Tanzania-Burundi 1991

In 1991, Camel Trophy returned to the African mainland for the first time since the 1983 event. Camel Trophy 1991 was significant not only because it crossed the border between two countries but also for its record entry of seventeen nations.

Once again, the Land Rover Discovery Tdi was the vehicle of choice for the teams, although this event was the first to use the more accessible five-door version.

The route retraced the trail of the famous Scottish explorer Dr David Livingstone, who led a successful quest to discover the source of the Nile in the Nineteenth Century. The 1,800 km convoy route traversed some of the most dramatic and spectacular scenery in Africa, teeming with precious and endangered wildlife, as it made its way from Dar Es Salaam in Tanzania to Bujumbura in Burundi.

With the belated advent of the rainy season, many of the Tanzanian tracks, particularly those through the areas of "black cotton soils", became treacherous quagmires. Progress was slowed dramatically and the incessant whine of winch motors even drowned out the sounds of the African bush.

At the end of this Camel Trophy, during which sleep was a particularly rare commodity, the Austrians won the Special Task Award, while the Turkish team consisting of Menderes Utku and Bulent Ozler won both the Team Spirit Award and the overall Camel Trophy.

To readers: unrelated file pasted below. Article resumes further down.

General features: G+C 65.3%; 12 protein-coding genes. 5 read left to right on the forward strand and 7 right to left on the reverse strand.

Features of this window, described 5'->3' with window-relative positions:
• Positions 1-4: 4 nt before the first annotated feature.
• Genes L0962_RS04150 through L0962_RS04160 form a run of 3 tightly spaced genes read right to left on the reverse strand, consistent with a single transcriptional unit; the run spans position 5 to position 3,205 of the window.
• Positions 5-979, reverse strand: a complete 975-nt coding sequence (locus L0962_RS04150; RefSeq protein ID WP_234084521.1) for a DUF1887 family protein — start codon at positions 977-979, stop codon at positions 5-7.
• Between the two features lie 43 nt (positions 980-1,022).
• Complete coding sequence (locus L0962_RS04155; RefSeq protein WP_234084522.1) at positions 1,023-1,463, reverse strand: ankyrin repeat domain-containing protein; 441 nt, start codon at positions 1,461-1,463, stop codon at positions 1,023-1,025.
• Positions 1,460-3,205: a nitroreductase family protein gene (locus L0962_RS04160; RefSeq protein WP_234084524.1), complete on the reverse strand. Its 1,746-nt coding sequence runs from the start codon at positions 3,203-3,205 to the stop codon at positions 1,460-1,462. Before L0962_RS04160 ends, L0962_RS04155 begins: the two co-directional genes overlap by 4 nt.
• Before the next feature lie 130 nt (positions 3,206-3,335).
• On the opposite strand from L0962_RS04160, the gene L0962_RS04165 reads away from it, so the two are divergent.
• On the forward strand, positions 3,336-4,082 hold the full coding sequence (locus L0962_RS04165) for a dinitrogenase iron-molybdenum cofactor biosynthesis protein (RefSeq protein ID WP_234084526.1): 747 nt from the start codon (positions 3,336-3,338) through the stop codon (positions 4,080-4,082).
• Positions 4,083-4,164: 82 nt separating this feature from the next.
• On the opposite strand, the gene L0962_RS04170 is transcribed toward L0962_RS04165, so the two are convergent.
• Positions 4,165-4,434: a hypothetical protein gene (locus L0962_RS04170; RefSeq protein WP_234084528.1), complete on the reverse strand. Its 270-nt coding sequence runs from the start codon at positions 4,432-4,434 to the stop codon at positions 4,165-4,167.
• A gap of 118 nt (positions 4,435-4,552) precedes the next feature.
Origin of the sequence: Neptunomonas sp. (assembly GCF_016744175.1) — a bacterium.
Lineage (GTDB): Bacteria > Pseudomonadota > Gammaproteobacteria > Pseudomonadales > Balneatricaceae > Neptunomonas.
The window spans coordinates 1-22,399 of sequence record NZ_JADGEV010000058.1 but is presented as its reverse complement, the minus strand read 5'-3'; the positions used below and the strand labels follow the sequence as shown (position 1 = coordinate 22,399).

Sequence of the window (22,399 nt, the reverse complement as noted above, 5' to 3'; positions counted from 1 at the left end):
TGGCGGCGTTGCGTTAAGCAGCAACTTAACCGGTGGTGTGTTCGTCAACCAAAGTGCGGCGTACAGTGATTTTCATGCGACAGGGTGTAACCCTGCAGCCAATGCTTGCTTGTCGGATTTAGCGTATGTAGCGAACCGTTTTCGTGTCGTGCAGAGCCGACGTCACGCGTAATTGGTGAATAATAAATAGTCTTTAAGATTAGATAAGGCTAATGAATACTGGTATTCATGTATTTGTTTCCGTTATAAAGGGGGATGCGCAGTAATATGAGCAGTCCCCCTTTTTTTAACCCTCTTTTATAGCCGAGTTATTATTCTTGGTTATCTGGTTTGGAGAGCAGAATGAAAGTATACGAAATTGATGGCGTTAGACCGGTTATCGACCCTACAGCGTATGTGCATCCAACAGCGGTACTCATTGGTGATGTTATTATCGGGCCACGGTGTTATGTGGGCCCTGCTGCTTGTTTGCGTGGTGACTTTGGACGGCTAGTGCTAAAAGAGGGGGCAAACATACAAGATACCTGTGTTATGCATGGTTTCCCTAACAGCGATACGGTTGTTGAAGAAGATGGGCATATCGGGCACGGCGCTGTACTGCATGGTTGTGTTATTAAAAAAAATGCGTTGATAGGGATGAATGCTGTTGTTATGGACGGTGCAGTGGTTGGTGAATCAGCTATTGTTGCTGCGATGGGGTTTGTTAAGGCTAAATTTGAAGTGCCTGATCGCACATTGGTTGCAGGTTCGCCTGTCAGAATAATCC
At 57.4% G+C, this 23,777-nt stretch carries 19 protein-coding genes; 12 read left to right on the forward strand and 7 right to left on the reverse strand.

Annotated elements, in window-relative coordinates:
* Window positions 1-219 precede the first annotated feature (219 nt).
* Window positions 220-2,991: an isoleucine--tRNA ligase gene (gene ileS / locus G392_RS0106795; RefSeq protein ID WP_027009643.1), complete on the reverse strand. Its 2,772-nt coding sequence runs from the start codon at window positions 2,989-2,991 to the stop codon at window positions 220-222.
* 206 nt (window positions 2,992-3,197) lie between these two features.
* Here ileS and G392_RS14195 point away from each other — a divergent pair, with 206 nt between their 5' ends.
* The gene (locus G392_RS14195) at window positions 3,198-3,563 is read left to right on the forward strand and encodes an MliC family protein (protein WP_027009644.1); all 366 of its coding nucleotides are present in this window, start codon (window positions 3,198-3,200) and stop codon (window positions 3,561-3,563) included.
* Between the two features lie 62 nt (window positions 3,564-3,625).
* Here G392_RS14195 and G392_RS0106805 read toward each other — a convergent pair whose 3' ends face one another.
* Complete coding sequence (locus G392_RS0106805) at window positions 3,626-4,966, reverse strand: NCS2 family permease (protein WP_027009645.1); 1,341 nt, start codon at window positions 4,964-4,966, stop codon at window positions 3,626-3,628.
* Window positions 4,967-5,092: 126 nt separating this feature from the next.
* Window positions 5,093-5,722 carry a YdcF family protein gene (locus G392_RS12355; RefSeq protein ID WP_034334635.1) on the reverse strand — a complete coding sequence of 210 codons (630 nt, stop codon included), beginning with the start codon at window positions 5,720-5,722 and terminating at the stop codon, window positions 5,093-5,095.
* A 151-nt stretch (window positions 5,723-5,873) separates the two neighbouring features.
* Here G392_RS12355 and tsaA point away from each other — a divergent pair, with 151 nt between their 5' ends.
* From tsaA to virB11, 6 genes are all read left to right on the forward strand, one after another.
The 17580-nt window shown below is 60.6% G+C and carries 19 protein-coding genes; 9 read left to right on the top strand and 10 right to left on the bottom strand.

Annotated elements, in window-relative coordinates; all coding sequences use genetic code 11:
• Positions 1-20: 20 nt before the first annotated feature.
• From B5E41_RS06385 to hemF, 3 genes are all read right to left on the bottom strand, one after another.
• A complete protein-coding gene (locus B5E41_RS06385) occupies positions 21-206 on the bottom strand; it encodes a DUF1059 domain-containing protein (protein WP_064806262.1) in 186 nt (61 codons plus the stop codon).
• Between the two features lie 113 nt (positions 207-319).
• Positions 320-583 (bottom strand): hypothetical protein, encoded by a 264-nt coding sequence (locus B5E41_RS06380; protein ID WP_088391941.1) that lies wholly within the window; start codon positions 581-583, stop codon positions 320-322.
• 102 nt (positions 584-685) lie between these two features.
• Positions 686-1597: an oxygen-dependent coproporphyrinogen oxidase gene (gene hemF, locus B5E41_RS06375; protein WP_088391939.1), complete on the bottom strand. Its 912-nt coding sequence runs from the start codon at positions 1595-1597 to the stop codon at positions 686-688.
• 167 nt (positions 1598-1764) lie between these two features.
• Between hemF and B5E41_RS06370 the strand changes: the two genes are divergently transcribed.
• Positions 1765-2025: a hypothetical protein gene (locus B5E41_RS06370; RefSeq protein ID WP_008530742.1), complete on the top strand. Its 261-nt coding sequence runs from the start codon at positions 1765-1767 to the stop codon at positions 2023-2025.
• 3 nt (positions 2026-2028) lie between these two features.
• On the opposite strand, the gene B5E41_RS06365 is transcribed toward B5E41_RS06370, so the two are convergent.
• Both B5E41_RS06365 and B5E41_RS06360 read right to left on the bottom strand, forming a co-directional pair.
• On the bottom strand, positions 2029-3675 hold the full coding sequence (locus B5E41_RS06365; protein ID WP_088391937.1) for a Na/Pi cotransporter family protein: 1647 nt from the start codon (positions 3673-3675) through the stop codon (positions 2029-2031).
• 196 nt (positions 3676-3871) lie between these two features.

This was the first event that where the new scoring/judging system provided three potential award winners for the Camel Trophy, Team Spirit Award and Special Tasks Award. Although the introduction of the Special Tasks Award represented the beginning of the gradual move away from the adventurous expedition style of the event, in the future the overall winner would be calculated using a combination of Special Task results and Team Spirit results.

Statistics

  • Team Vehicles: Land Rover Discovery 200Tdi
  • Support Vehicles: Land Rover One Ten
  • Distance: 1658 km
  • Number of Teams: 17

Participating Countries

  • Austria - Joseph Altman & Peter Widhalm (Special Tasks Award)
  • Belgium - Geert Blondeel & Tony Carrette
  • Canary Islands - Alejandro Marrero & Clemente Lopez
  • France - Jean-Pierre Chautagnat & Jerome Krief
  • Germany - Andreas Bublat & Wolfram Ettgen
  • Greece - Thanassis Choundras & Thanassis Papadimitriou
  • Holland - Marcel Van Bemmel & Jan Pepers
  • Italy - Carlo Rinaldi & Emilio Previtali
  • Japan - Kaoru Shoji & Hideo Mukoyama
  • Poland - Slawomir Makaruk & Grzegorz Kowalski
  • Soviet Union - Vadim Saveliev & Mikael Snarski
  • Spain - Fernando Castaneda Smids & Javier Vila Altimir
  • Switzerland - Erwin Karrer & Erik Krebs
  • Turkey - Menderes Utku & Bulent Ozler (Camel Trophy & Team Spirit Award)
  • United Kingdom - Tim Dray & Andrew Street
  • United States - Webb Arnold & Bill Burke
  • Yugoslavia - Roman Vukovic & Darko Dular